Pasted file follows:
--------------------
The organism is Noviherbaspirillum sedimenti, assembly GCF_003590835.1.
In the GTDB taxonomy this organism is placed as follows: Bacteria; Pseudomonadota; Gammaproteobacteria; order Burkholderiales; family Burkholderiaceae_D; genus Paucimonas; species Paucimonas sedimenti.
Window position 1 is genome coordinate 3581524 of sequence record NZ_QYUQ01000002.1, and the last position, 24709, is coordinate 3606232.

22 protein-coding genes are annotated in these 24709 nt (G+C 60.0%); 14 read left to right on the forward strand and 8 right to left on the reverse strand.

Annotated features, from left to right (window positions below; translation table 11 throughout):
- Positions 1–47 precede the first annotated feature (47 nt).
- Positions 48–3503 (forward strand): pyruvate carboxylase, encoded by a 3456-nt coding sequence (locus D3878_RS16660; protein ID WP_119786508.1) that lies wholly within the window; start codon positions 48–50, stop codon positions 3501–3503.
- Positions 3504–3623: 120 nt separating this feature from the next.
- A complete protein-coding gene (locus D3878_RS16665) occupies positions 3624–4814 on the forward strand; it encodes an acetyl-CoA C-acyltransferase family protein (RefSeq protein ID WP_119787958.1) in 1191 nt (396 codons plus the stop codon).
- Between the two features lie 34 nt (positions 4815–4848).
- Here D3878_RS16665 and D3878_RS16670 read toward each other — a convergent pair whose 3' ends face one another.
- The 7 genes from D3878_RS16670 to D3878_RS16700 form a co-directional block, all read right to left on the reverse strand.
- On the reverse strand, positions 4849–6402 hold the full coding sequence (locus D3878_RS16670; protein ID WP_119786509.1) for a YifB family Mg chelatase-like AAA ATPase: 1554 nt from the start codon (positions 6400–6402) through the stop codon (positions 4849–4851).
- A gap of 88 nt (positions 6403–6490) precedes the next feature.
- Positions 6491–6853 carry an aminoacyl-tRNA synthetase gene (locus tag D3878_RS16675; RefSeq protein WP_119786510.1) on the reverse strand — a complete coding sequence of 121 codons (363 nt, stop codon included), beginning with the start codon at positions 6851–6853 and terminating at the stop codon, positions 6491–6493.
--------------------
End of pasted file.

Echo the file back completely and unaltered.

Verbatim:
The organism is Noviherbaspirillum sedimenti, assembly GCF_003590835.1.
In the GTDB taxonomy this organism is placed as follows: Bacteria; Pseudomonadota; Gammaproteobacteria; order Burkholderiales; family Burkholderiaceae_D; genus Paucimonas; species Paucimonas sedimenti.
Window position 1 is genome coordinate 3581524 of sequence record NZ_QYUQ01000002.1, and the last position, 24709, is coordinate 3606232.

22 protein-coding genes are annotated in these 24709 nt (G+C 60.0%); 14 read left to right on the forward strand and 8 right to left on the reverse strand.

Annotated features, from left to right (window positions below; translation table 11 throughout):
- Positions 1–47 precede the first annotated feature (47 nt).
- Positions 48–3503 (forward strand): pyruvate carboxylase, encoded by a 3456-nt coding sequence (locus D3878_RS16660; protein ID WP_119786508.1) that lies wholly within the window; start codon positions 48–50, stop codon positions 3501–3503.
- Positions 3504–3623: 120 nt separating this feature from the next.
- A complete protein-coding gene (locus D3878_RS16665) occupies positions 3624–4814 on the forward strand; it encodes an acetyl-CoA C-acyltransferase family protein (RefSeq protein ID WP_119787958.1) in 1191 nt (396 codons plus the stop codon).
- Between the two features lie 34 nt (positions 4815–4848).
- Here D3878_RS16665 and D3878_RS16670 read toward each other — a convergent pair whose 3' ends face one another.
- The 7 genes from D3878_RS16670 to D3878_RS16700 form a co-directional block, all read right to left on the reverse strand.
- On the reverse strand, positions 4849–6402 hold the full coding sequence (locus D3878_RS16670; protein ID WP_119786509.1) for a YifB family Mg chelatase-like AAA ATPase: 1554 nt from the start codon (positions 6400–6402) through the stop codon (positions 4849–4851).
- A gap of 88 nt (positions 6403–6490) precedes the next feature.
- Positions 6491–6853 carry an aminoacyl-tRNA synthetase gene (locus tag D3878_RS16675; RefSeq protein WP_119786510.1) on the reverse strand — a complete coding sequence of 121 codons (363 nt, stop codon included), beginning with the start codon at positions 6851–6853 and terminating at the stop codon, positions 6491–6493.